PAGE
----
Heath fell into a rhythm, with the storm raging around him, the rain and wind buffeting him while lightning flashed above. He drew an arrow, holding at full draw until he found that narrow window through the darkness. One by one the wolves fell as his friends threw themselves at Vasile, the pale light of the domed barrier illuminating their forms as they clashed. Seeing the last wolf fall, Heath reached back and his hand found only air.
He watched unmoving as Victra and Kriv drew back from Vasile, hunched and exhausted. Mars roared as he slammed his maul into the vampire’s back, sending him stumbling forward. Iden swung his axes in parallel arcs, light flashing in an eruption at the moment of impact with Vasile’s chest.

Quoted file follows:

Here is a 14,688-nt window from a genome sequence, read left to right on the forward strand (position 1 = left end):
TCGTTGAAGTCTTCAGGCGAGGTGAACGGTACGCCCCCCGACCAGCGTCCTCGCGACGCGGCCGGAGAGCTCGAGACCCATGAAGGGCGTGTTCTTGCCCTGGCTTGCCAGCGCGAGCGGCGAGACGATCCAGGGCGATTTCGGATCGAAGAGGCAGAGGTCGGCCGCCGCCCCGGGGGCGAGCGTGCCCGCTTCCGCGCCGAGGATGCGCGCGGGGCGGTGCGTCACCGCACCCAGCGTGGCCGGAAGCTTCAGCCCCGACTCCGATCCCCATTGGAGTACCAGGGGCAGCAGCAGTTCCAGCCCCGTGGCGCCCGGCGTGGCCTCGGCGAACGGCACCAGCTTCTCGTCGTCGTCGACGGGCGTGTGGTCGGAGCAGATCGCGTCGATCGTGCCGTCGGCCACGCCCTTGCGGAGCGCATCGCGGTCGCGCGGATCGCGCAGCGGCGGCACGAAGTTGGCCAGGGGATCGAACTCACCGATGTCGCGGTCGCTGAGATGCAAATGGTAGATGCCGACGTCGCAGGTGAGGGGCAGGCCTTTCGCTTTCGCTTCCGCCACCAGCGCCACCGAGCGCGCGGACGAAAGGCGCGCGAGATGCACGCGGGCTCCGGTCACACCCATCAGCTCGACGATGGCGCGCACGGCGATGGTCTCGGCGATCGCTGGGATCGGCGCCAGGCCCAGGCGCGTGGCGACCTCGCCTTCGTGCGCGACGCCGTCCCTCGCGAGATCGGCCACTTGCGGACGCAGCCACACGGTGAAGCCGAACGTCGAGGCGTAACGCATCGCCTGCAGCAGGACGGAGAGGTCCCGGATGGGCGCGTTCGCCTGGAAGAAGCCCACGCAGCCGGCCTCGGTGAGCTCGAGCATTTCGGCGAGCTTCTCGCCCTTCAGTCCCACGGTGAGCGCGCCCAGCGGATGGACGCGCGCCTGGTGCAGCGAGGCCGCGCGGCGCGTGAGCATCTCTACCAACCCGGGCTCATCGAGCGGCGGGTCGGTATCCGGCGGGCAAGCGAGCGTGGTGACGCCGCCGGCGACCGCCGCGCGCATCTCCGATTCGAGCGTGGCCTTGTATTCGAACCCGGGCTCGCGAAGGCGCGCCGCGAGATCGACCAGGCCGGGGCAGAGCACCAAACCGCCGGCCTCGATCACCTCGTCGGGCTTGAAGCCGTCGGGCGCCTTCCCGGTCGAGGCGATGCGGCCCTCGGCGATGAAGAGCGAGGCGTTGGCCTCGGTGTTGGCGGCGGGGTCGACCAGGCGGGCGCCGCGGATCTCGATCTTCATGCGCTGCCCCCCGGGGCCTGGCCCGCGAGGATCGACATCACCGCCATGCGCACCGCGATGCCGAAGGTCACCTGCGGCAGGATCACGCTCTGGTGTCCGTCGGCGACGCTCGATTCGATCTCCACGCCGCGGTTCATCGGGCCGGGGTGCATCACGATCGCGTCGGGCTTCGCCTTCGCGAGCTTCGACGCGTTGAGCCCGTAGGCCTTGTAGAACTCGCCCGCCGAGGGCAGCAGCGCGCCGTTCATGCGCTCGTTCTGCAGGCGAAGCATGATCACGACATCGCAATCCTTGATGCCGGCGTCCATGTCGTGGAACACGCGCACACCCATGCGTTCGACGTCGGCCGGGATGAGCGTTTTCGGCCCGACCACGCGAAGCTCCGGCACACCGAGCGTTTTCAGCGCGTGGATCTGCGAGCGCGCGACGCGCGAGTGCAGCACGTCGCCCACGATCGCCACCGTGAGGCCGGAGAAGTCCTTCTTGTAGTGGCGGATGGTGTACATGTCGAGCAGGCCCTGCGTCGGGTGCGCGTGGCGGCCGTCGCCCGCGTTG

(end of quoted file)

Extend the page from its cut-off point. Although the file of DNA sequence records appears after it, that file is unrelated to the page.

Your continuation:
The vampire collapsed to the ground, his head bowed. Svrcina slowly pulled herself forward, striding through the falling rain towards the kneeling Vasile. She raised her scythe as time began to slow and Heath felt his skin prickle. With a flash of black against the dark of night, the scythe swung and Vasile’s form crumpled to the ground.
Heath stood there quietly, his breath caught in his chest as a dark shadow drew upwards from Vasile’s body. It drifted upwards, thrashed in the air violently as the barrier surrounding the Apex flashed. In an instant, the shadow dispersed and the barrier dissolved into faint lights that vanished into the rain.
As the others all drew themselves to their feet, Heath let out his pent up breath and turned to slowly make his way back down the rain-slicked mountain path.